Throttling and popups Verizon six strikes antipiracy policy leaks

first_imgAn ambitious program that encourages all major internet service providers (ISPs) to enact punitive measures against online pirates is almost ready for prime time. At least one such ISP, Verizon, has a fully prepared system to start warning users if they have been caught engaging in illegal piracy.In a recently revealed document Verizon disclosed the ways in which it will alert — and then punish — users who are suspected of file-sharing, content pirating, etc.According to the document, the first infringement will result in an email being sent to the Verizon account holder. An automated voicemail will also be sent to the phone number that Verizon has on file. The second infringement will be the same.However, if users don’t take any action and get a third notice, things start to get a bit more in-your-face. Once a third alert is placed on a user’s account, his browser will be automatically redirected to a special website that requires the user to watch a short video about copyright law and the potential consequences of copyright infringement. The user will also need to click an “Acknowledge” popup before normal web browsing is reinstated on the account. This process occurs again for the fourth offense.For the fifth alert, though, users will face a severe — but limited — reduction in their internet speed. They will be cut down to 256Kbps (that’s painfully slow for any broadband user). The speed reduction occurs for up to three days, and users can choose to initiate the punishment any time within 14 days.If it gets to that point, users can also request to have the American Arbitration Association (AAA) get involved. Instead of taking a speed reduction, users can pay $35 to have the AAA review their case. If the AAA finds that no copyright infringement occurred, they will receive their $35 back. Again, this entire process will be repeated for the sixth offense.After six strikes, Verizon will no longer do anything to obstruct your account, but it is at that point that content providers may start actually taking direct legal action against you. Under the new policy, copyright holders will abstain from going after people for their first six acts of piracy, but after that, they are completely fair game. And if you think that no one actually gets sued over things like file-sharing, you are sorely mistaken.Also of note is that the document refers to both personal and business accounts. What effect this will have on places like McDonald’s, Starbucks, and Boingo hotspots has yet to be seen.Verizon has not officially unveiled this new policy, but is expected to in the early part of 2013. Similar policies from Cablevision, Comcast, AT&T, and Time Warner Cable are also expected to be announced soon.via Torrent Freaklast_img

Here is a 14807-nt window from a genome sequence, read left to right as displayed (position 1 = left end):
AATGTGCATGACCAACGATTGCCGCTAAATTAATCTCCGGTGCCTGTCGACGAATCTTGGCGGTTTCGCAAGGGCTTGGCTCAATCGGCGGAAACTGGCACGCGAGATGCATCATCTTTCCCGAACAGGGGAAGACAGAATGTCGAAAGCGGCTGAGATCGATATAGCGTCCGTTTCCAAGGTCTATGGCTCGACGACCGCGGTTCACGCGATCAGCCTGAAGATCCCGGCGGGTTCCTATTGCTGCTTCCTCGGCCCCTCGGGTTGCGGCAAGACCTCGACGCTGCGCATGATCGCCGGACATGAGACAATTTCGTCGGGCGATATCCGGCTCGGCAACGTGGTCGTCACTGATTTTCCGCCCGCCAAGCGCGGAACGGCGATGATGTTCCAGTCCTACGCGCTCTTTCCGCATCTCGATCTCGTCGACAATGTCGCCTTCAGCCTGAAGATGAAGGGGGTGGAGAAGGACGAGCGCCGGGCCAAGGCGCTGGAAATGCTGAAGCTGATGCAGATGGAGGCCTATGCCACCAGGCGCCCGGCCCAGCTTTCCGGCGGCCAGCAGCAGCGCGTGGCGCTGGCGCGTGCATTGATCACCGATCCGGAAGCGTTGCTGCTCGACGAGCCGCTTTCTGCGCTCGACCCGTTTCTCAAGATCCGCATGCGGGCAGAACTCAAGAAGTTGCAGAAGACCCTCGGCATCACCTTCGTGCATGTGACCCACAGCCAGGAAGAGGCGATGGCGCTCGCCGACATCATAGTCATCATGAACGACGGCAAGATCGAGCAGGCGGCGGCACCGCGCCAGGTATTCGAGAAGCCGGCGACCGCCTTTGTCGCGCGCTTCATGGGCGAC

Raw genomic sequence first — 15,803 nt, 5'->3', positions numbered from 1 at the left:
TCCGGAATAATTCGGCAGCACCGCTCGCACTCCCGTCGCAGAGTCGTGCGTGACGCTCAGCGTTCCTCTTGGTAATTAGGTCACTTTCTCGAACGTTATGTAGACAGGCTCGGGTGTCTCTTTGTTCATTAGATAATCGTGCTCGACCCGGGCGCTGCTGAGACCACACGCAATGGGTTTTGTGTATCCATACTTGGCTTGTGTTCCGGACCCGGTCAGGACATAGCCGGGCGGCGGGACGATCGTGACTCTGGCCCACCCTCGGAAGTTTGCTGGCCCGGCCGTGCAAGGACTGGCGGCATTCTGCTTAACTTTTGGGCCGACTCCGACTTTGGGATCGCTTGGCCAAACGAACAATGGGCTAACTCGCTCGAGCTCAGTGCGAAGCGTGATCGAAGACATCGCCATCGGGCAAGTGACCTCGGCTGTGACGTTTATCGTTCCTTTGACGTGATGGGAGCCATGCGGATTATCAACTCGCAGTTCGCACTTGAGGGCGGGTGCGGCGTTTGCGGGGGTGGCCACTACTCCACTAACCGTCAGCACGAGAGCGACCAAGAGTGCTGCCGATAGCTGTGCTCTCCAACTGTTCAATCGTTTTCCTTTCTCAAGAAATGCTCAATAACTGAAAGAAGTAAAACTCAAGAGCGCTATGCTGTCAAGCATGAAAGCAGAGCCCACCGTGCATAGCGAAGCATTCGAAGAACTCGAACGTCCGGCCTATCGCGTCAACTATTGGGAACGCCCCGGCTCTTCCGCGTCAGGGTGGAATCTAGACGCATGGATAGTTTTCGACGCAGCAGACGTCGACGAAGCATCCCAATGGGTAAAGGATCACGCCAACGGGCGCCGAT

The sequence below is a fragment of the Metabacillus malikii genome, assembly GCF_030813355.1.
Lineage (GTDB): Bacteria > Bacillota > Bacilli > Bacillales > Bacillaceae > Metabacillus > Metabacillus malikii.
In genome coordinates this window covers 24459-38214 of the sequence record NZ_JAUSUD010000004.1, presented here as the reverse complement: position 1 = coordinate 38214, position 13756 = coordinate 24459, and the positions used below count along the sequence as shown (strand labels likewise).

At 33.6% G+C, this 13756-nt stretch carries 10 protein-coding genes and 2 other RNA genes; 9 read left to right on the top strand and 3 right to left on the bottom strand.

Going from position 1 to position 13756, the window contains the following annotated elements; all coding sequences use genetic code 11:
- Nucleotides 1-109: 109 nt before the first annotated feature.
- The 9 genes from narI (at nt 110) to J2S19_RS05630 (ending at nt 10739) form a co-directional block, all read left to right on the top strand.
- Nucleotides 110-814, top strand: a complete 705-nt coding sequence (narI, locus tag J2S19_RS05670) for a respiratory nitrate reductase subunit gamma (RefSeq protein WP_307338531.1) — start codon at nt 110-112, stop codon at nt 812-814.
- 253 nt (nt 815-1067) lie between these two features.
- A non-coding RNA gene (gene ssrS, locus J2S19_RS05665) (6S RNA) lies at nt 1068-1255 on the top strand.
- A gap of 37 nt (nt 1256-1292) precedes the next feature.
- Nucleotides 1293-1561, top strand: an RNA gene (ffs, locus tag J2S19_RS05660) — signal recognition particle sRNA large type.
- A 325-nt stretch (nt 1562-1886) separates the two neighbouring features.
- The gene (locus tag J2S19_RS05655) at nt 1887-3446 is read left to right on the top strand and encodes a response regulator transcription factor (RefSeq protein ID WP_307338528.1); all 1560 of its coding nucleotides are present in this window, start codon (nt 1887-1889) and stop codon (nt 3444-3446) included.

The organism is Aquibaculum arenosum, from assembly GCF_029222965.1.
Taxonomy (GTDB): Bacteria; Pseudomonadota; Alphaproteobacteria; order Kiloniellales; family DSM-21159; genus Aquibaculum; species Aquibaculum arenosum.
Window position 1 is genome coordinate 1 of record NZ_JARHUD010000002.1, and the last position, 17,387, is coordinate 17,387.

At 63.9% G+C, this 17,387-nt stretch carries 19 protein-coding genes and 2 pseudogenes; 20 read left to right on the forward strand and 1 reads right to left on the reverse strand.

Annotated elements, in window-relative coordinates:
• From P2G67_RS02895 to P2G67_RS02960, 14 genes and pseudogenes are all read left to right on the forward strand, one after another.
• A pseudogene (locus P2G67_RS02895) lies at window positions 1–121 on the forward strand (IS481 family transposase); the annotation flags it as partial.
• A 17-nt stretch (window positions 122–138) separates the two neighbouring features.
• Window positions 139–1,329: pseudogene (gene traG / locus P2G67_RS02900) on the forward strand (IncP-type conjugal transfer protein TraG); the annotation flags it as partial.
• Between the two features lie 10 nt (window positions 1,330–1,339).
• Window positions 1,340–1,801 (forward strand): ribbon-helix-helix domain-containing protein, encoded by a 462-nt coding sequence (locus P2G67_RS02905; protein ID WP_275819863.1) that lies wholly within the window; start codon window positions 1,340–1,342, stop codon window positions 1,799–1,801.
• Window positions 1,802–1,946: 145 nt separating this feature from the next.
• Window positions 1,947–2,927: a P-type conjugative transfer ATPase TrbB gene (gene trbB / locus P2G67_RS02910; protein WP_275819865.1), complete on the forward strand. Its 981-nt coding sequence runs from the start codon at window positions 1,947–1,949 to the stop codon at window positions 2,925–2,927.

Leave a Reply

Your email address will not be published. Required fields are marked *